ROSE AND SLS representative Paul
Teich, who attended the July session,
indicated they would also make com-
ments at the September meeting.
"In July," Rose said, "we felt the ac-
tion request was still subject to Regen-
tal review pending introduction of the
requested information. That was why (I
thought) they requested the infor-

mation from Daane."
In his report to the Board, Daane said
Legal Services is supported by a man-
datory student fee assessment and thus
by University funds. He considered it
an inappropriate use of University fun-
ds to finance both sides of an adversary
proceeding.

Daily Photo by DAVID HARRIS
THE UNIVERSITY BOARD of Regents' first meeting of the school year prompted about 100 anti-apartheid protesters
to rally on the Diag and near the Administration Building yesterday.

SOUTH AFRICA ISSUE ON TODAY'S AGENDA:
Regents talk about tenure and 'U' finances

"WHETHER THE adversary
relationship of the student client to the
University is that of plaintiff or defen-
dant," the report said, "I believe the
procedure and restrictions set forth
above and in the July communication
are equally desirable."
Alland objected to the contention that
University funding precluded Legal
Services from representing students in
cases against the University. "While
the mandatory student assessment
may be technically considered Univer-
sity funds," he said, "it is still ethically
student money."
See REGENTS, Page 12

By JULIE ENGEBRECHT, .
In one of its more mundane gatherings
of the year, the University Board of
Regents met yesterday to review
voluminous financial reports, and later
briefly discussed faculty tenure.
University revenues for the 1978-79
academic year totaled $540,707,000, and
that figure was among the many the
Regents discussed yesterday in
reviewing the annual barrage of finan-
cial reports. The reports included in-
vestment figures, an audit of the
University's finances, and the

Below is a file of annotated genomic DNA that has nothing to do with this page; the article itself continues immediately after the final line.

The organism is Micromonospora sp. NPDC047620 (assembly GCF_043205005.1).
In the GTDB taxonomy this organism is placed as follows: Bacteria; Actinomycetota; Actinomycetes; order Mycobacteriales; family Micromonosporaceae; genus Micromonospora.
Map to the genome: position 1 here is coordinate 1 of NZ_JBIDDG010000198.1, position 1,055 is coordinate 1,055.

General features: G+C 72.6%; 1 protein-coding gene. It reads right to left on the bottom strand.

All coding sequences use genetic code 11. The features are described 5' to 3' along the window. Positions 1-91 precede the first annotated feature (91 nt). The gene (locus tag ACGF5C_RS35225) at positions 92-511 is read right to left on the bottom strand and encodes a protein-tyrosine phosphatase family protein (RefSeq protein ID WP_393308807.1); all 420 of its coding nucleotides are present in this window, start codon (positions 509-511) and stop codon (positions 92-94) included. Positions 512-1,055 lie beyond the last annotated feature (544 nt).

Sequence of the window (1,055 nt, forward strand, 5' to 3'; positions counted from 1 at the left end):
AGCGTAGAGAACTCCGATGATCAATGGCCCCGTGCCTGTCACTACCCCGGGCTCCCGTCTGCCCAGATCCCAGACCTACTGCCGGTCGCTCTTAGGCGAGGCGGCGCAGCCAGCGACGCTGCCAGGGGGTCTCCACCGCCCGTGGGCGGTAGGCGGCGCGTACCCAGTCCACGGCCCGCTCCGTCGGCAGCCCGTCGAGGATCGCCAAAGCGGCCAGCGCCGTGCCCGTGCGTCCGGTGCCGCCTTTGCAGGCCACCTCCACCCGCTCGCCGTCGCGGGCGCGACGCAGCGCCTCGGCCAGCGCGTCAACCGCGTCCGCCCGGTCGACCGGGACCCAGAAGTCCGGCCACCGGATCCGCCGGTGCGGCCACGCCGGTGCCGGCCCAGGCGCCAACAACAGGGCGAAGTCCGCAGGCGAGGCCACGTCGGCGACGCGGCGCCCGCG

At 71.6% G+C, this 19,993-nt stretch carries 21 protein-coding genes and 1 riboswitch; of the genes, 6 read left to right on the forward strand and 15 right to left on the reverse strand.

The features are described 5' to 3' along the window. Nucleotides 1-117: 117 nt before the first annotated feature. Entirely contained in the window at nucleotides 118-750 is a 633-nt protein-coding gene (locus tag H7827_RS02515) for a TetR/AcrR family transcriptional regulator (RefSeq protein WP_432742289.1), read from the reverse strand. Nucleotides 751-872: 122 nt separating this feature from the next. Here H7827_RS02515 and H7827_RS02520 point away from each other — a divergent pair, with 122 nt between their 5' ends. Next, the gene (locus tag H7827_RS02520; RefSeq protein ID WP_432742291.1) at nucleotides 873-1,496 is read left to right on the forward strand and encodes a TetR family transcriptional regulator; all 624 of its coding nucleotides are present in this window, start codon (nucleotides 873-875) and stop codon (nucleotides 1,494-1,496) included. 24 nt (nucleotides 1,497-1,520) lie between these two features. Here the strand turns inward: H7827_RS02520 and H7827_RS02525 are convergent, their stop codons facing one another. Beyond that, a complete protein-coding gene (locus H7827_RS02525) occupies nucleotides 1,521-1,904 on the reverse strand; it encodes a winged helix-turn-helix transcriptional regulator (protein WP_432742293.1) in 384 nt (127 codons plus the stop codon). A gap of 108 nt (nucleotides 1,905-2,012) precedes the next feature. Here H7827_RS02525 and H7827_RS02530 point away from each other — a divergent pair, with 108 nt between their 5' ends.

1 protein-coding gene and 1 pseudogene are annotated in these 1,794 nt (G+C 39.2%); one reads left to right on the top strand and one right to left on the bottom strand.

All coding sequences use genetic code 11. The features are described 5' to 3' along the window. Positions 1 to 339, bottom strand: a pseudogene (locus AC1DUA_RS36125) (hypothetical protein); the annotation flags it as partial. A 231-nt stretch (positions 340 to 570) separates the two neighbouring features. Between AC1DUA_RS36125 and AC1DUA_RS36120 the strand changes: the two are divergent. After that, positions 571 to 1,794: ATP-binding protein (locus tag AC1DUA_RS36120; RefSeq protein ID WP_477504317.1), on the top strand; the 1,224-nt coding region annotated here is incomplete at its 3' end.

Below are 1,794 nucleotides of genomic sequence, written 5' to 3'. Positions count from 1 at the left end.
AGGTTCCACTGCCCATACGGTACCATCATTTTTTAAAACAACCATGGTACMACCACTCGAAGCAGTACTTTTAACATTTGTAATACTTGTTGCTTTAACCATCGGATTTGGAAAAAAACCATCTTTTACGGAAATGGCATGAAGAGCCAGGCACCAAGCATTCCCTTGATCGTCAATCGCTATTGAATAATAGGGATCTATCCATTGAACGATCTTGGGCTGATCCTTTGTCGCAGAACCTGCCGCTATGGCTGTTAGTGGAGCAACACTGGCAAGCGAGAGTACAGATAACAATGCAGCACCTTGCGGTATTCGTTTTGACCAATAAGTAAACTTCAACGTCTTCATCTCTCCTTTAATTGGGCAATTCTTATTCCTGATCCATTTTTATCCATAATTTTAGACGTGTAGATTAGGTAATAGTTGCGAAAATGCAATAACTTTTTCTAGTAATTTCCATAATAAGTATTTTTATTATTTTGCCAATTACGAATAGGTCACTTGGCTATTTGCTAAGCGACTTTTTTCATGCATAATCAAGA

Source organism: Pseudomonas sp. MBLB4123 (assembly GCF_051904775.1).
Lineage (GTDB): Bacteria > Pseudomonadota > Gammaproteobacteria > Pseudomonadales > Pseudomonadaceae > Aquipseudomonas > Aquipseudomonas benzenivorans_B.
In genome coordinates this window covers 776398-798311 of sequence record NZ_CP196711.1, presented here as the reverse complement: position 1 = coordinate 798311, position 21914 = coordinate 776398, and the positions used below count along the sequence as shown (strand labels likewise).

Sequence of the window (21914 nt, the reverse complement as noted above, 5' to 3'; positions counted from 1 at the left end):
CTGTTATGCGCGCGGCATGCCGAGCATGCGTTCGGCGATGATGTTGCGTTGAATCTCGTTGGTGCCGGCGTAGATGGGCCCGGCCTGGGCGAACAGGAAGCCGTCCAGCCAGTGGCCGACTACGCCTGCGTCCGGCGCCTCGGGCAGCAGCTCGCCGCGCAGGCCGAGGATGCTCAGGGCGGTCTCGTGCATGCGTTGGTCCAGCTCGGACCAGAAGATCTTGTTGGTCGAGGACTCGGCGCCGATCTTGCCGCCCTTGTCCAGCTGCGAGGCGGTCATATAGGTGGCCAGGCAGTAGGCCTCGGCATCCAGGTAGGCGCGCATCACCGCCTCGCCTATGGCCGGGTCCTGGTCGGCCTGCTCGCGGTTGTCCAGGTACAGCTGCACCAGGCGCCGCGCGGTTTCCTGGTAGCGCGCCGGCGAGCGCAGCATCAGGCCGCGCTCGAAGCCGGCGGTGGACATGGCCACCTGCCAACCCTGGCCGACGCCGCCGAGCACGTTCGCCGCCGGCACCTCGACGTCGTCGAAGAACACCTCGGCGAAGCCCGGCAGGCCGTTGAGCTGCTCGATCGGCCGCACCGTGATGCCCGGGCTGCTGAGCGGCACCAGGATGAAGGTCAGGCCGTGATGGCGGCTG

operating budget for the current school
year.
A SEPARATE report was also given
on the status of financial aid during
1977-78. (See related story.)
The tenure discussion was prompted
when Regent Thomas Roach (D-Saline)
suggested that a faculty committee be
set up to review the University's tenure
procedure.? His idea was abandoned af-
ter some debate over the issue.
The cases of two professors who said
they were treated unfairly in the tenure
process have aroused the interest of the
University community. In the past
year, former Professors Joel Samoff
and Jonathan Marwil and their suppor-

ters have brought complaints to the
Regents.
MARWIL, FORMERLY of the
Department of Humanities in the
College of Engineering, recently filed a
$1.1 million suit against the Regents
and three department members
because he alleges he was unfairly
denied a tenure review.
Samoff and his supporters claim the
Political Science deparment wrongly
denied him tenure.
"I certainly don't feel interference or
change in either case is appropriate,"
Roach remarked. He said his request to
look at the question of tenure did not
refer to any case or any person. But

Roach said he is concerned about stan-
dardizing the process throughout each
college, school and department. .
ROACH WAS dissuaded from of-
fering a motion to set up a faculty
tenure review committee by several
comments from his colleagues, and in-
formation provided by President-
designate Harold Shapiro. Shapiro ex-,
plained that a committee of the faculty
Senate Assembly was slowly studying
the issue.
Regent Deane Baker (R-Ann Arbor)
opposed Roach's suggestion and said,
"the Board makes a serious mistake if
it chooses to -step into the tenure
decisions of the faculty.

"There is one thing the University.
must work towards protecting : . . and;
that's the freedom of the faculty... to'
choose their own peers and associates,-
Baker said.
But Roach added that he did not feel a
study would interfere with the faculty's
freedom.
"I'm not the one who should decide,"
Roach said, "but I think there is a con-
cern among the faculty."
"JUST BECAUSE the process works
now doesn't mean it couldn't work bet-
ter or be reviewed," said Regent
Gerald Dunn (D-Lansing). "There's
nothing that can't be improved."
See REGENTS, Page 9

Financial aid to U' students
increases over 10% in 1977

D ems form
state-wide
eOnminittee to
draft Teddy
By NICK KATSARELAS
With Wire Service Reports
Michigan legislators and Kennedy
supporters gathered in Lansing yester-
day as two top state Democratic
leaders announced the organization of a
committee to draft Sen. Edward Ken-
nedy for the presidency.
The announcement, which has been
expected for nearly a week, was made